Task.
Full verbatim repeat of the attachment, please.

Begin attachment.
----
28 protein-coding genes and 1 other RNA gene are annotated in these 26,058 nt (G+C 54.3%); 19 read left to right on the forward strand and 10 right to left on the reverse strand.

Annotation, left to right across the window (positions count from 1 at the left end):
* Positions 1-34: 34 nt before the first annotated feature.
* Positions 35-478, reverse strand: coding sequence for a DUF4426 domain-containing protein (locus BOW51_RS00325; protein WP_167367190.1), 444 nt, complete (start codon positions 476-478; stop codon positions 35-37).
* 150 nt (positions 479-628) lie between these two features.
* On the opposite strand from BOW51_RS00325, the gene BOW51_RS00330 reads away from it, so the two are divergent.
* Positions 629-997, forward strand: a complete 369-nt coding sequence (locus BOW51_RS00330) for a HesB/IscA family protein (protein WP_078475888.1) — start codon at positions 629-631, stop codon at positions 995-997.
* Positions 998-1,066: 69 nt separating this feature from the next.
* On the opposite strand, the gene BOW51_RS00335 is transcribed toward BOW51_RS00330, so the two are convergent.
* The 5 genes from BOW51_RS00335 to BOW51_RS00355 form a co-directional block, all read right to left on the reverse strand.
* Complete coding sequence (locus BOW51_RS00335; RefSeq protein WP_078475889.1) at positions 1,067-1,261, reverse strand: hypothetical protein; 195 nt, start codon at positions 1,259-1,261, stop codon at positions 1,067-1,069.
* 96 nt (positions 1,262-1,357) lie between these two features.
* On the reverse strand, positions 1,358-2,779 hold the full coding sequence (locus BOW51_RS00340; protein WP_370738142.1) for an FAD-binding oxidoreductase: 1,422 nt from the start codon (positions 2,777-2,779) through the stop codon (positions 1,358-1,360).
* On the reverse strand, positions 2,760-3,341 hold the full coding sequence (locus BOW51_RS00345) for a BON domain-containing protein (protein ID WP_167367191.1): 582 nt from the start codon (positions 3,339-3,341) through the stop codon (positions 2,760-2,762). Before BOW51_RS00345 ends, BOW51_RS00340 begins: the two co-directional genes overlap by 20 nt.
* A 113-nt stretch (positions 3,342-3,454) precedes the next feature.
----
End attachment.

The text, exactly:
28 protein-coding genes and 1 other RNA gene are annotated in these 26,058 nt (G+C 54.3%); 19 read left to right on the forward strand and 10 right to left on the reverse strand.

Annotation, left to right across the window (positions count from 1 at the left end):
* Positions 1-34: 34 nt before the first annotated feature.
* Positions 35-478, reverse strand: coding sequence for a DUF4426 domain-containing protein (locus BOW51_RS00325; protein WP_167367190.1), 444 nt, complete (start codon positions 476-478; stop codon positions 35-37).
* 150 nt (positions 479-628) lie between these two features.
* On the opposite strand from BOW51_RS00325, the gene BOW51_RS00330 reads away from it, so the two are divergent.
* Positions 629-997, forward strand: a complete 369-nt coding sequence (locus BOW51_RS00330) for a HesB/IscA family protein (protein WP_078475888.1) — start codon at positions 629-631, stop codon at positions 995-997.
* Positions 998-1,066: 69 nt separating this feature from the next.
* On the opposite strand, the gene BOW51_RS00335 is transcribed toward BOW51_RS00330, so the two are convergent.
* The 5 genes from BOW51_RS00335 to BOW51_RS00355 form a co-directional block, all read right to left on the reverse strand.
* Complete coding sequence (locus BOW51_RS00335; RefSeq protein WP_078475889.1) at positions 1,067-1,261, reverse strand: hypothetical protein; 195 nt, start codon at positions 1,259-1,261, stop codon at positions 1,067-1,069.
* 96 nt (positions 1,262-1,357) lie between these two features.
* On the reverse strand, positions 1,358-2,779 hold the full coding sequence (locus BOW51_RS00340; protein WP_370738142.1) for an FAD-binding oxidoreductase: 1,422 nt from the start codon (positions 2,777-2,779) through the stop codon (positions 1,358-1,360).
* On the reverse strand, positions 2,760-3,341 hold the full coding sequence (locus BOW51_RS00345) for a BON domain-containing protein (protein ID WP_167367191.1): 582 nt from the start codon (positions 3,339-3,341) through the stop codon (positions 2,760-2,762). Before BOW51_RS00345 ends, BOW51_RS00340 begins: the two co-directional genes overlap by 20 nt.
* A 113-nt stretch (positions 3,342-3,454) precedes the next feature.